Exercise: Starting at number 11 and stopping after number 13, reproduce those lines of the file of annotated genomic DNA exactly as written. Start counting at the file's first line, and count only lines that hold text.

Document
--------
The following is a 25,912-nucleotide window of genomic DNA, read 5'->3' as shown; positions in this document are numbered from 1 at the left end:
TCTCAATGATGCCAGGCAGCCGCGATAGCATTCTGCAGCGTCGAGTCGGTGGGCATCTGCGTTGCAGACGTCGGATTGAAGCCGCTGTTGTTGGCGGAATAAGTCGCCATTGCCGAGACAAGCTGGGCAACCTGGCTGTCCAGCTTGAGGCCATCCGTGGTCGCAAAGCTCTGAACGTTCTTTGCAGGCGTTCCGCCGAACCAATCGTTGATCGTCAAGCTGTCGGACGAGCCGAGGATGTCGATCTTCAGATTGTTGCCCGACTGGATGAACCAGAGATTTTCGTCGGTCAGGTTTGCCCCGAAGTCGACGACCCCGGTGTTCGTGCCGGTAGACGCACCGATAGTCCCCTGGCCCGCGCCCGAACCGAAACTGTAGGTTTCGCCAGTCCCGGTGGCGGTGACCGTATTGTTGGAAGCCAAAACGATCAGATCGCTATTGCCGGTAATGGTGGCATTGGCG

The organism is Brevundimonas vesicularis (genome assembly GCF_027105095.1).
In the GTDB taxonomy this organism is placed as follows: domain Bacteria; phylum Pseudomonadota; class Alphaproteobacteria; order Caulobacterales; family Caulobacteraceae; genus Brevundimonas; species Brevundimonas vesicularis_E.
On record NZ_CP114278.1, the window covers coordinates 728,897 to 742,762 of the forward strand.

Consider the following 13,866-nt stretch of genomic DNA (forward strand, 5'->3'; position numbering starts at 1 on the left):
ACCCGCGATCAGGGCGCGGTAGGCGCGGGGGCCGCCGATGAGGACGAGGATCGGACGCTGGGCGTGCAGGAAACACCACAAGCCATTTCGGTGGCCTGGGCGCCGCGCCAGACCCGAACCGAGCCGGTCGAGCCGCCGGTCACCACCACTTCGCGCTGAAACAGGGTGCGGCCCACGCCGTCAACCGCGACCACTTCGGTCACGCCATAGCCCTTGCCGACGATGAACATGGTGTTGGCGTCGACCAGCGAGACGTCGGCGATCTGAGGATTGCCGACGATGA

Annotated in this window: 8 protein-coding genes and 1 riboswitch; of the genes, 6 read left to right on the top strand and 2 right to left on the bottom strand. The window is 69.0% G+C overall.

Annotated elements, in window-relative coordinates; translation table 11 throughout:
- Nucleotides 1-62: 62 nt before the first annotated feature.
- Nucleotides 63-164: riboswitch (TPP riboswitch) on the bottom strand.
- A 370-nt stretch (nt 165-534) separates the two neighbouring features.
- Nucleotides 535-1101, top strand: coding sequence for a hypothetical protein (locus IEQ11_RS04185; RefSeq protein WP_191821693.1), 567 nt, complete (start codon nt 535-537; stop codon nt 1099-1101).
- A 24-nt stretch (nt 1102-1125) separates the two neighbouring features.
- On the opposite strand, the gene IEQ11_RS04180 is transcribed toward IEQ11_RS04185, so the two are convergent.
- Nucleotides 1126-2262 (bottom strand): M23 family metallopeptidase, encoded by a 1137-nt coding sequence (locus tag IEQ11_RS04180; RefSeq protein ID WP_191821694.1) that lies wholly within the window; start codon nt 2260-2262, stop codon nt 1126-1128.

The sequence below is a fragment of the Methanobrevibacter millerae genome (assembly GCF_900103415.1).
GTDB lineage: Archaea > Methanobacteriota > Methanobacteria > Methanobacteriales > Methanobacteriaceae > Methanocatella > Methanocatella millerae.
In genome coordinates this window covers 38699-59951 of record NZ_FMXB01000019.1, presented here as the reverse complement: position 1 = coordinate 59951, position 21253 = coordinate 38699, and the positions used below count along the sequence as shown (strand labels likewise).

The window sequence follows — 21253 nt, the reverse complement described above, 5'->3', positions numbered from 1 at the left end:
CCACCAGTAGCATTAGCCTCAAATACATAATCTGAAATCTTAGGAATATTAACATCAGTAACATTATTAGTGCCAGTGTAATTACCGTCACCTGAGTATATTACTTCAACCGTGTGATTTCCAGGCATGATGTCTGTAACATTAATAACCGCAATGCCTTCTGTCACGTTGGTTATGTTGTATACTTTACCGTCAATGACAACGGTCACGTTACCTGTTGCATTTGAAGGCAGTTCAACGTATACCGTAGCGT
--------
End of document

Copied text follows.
- Nucleotides 63-164: riboswitch (TPP riboswitch) on the bottom strand.
- A 370-nt stretch (nt 165-534) separates the two neighbouring features.
- Nucleotides 535-1101, top strand: coding sequence for a hypothetical protein (locus IEQ11_RS04185; RefSeq protein WP_191821693.1), 567 nt, complete (start codon nt 535-537; stop codon nt 1099-1101).